Your Danger of Getting Dementia Could be Decreased by Having Routine Hearing Tests

Wooden brain puzzle representing mental decline due to hearing loss.

What’s the link between hearing loss and dementia? Medical science has found a connection between brain health and hearing loss. Your risk of getting dementia is higher with even mild hearing loss, as it turns out.

Scientists think that there may be a pathological connection between these two seemingly unrelated health issues. So, how does hearing loss put you at risk for dementia and how can a hearing test help combat it?

What is dementia?

The Mayo Clinic reveals that dementia is a cluster of symptoms that alter memory, alter the ability to think clearly, and reduce socialization skills. People tend to think of Alzheimer’s disease when they hear dementia probably because it is a prevalent form. Alzheimer’s means progressive dementia that affects around five million people in the U.S. Precisely how hearing health effects the danger of dementia is finally well grasped by scientists.

How hearing works

In terms of good hearing, every part of the intricate ear mechanism matters. As waves of sound vibration travel towards the inner ear, they get amplified. Electrical signals are sent to the brain for decoding by tiny little hairs in the inner ear that shake in response to sound waves.

As time passes, many individuals develop a gradual decline in their ability to hear because of years of damage to these fragile hair cells. The outcome is a reduction in the electrical impulses to the brain that makes it difficult to understand sound.

This gradual hearing loss is sometimes considered a normal and inconsequential part of the aging process, but research indicates that’s not the case. The brain attempts to decode any messages sent by the ear even if they are jumbled or unclear. That effort puts stress on the organ, making the individual struggling to hear more susceptible to developing dementia.

Loss of hearing is a risk factor for many diseases that lead to:

  • Reduction in alertness
  • Memory impairment
  • Depression
  • Exhaustion
  • Inability to master new tasks
  • Overall diminished health
  • Irritability

The odds of developing dementia can increase depending on the extent of your hearing loss, also. An individual with only mild hearing loss has double the risk. More advanced hearing loss means three times the danger and somebody with severe, untreated loss of hearing has up to five times the risk of developing cognitive decline. The cognitive skills of more than 2,000 older adults were observed by Johns Hopkins University over six years. They revealed that hearing loss significant enough to hinder conversation was 24 percent more likely to result in memory and cognitive problems.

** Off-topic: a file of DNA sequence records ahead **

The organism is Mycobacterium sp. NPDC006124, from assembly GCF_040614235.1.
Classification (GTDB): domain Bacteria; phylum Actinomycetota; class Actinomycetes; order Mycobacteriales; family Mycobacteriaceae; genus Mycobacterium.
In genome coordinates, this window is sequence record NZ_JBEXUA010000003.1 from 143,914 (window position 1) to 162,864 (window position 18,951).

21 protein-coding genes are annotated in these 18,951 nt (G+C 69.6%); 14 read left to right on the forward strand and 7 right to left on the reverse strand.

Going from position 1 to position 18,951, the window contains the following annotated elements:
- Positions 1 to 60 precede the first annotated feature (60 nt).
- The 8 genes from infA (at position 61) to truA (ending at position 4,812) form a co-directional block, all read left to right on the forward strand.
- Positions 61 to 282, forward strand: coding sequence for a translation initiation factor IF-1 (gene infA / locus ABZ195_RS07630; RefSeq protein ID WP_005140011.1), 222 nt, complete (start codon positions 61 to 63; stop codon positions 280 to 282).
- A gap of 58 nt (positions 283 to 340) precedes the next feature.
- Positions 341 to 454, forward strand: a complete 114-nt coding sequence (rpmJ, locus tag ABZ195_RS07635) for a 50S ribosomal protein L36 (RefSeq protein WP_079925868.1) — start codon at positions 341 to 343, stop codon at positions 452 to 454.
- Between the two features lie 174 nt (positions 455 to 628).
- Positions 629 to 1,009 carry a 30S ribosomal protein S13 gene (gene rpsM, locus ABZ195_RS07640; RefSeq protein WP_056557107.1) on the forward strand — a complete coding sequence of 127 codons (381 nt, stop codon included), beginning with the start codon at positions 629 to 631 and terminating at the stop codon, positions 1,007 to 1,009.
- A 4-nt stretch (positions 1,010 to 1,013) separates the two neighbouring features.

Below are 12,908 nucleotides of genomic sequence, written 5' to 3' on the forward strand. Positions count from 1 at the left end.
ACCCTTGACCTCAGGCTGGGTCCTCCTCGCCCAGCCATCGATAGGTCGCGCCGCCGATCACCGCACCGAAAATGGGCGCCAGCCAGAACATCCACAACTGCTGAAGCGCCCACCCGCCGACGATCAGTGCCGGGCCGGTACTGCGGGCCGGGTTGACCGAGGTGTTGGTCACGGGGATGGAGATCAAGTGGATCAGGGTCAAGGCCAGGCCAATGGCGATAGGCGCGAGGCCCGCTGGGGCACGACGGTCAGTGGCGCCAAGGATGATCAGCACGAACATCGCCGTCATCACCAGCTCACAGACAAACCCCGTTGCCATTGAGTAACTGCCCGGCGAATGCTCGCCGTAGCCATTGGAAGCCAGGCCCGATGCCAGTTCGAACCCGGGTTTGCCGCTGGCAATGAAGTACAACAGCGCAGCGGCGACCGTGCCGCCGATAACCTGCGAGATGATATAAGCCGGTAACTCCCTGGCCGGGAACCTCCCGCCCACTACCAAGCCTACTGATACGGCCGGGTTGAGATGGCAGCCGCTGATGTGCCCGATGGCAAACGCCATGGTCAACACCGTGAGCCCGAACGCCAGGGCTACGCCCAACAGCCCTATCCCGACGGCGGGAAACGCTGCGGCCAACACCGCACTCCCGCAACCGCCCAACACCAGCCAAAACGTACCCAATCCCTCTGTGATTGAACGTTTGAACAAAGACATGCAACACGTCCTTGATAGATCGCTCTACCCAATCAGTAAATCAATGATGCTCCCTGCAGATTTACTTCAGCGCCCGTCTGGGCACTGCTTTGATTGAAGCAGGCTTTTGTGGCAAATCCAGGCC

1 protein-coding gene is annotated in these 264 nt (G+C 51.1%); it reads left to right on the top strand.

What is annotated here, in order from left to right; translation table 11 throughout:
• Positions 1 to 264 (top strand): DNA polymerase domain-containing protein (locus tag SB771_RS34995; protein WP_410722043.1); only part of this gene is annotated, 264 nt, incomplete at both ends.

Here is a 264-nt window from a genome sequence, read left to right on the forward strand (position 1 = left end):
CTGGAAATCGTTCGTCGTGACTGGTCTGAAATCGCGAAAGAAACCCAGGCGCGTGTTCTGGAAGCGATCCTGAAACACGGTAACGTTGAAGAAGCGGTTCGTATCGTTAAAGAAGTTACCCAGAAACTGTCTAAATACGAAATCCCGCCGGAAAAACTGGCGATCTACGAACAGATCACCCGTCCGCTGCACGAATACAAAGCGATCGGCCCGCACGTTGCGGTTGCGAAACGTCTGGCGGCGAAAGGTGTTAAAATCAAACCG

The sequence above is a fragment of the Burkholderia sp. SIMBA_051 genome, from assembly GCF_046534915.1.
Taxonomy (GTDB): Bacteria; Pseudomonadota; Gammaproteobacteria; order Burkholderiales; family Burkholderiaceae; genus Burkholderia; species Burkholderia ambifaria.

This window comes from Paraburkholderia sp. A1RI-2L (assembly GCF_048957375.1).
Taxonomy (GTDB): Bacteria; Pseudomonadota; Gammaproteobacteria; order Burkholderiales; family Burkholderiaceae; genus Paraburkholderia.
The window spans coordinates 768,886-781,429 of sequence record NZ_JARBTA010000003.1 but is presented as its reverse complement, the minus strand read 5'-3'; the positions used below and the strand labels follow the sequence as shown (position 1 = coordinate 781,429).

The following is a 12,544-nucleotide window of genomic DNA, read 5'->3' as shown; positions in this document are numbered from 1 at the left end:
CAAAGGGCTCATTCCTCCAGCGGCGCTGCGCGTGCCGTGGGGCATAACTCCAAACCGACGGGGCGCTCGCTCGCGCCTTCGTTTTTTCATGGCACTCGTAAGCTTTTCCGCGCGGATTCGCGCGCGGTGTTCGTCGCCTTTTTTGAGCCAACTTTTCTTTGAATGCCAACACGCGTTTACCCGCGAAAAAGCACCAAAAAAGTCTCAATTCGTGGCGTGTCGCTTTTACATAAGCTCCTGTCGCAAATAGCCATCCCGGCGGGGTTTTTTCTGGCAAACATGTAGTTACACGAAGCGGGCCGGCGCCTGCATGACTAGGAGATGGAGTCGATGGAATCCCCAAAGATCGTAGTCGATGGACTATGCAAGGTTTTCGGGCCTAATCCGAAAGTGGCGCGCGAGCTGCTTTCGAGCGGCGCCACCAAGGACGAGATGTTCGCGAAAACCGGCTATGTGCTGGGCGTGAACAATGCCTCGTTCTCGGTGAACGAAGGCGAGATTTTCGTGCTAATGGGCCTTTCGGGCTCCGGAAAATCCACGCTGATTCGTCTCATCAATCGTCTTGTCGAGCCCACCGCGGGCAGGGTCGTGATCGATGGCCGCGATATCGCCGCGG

Why a hearing test matters

Not everyone understands how even slight hearing loss impacts their general health. For most people, the decline is slow so they don’t always know there is a problem. The human brain is good at adjusting as hearing declines, so it is not so obvious.

Scheduling regular comprehensive assessments gives you and your hearing specialist the ability to correctly assess hearing health and monitor any decline as it takes place.

Reducing the danger with hearing aids

The present theory is that stress on the brain from hearing loss plays a big role in cognitive decline and different kinds of dementia. So hearing aids should be able to reduce the risk, based on that fact. A hearing assistance device amplifies sound while filtering out background noise that disrupts your hearing and eases the stress on your brain. The sounds that you’re hearing will come through without as much effort.

People who have normal hearing can still possibly develop dementia. What science thinks is that hearing loss speeds up the decline in the brain, raising the risk of cognitive issues. The key to decreasing that risk is regular hearing tests to diagnose and treat gradual hearing loss before it can have an affect on brain health.

Call us today to set up an appointment for a hearing test if you’re concerned that you may be coping with hearing loss.

The site information is for educational and informational purposes only and does not constitute medical advice. To receive personalized advice or treatment, schedule an appointment.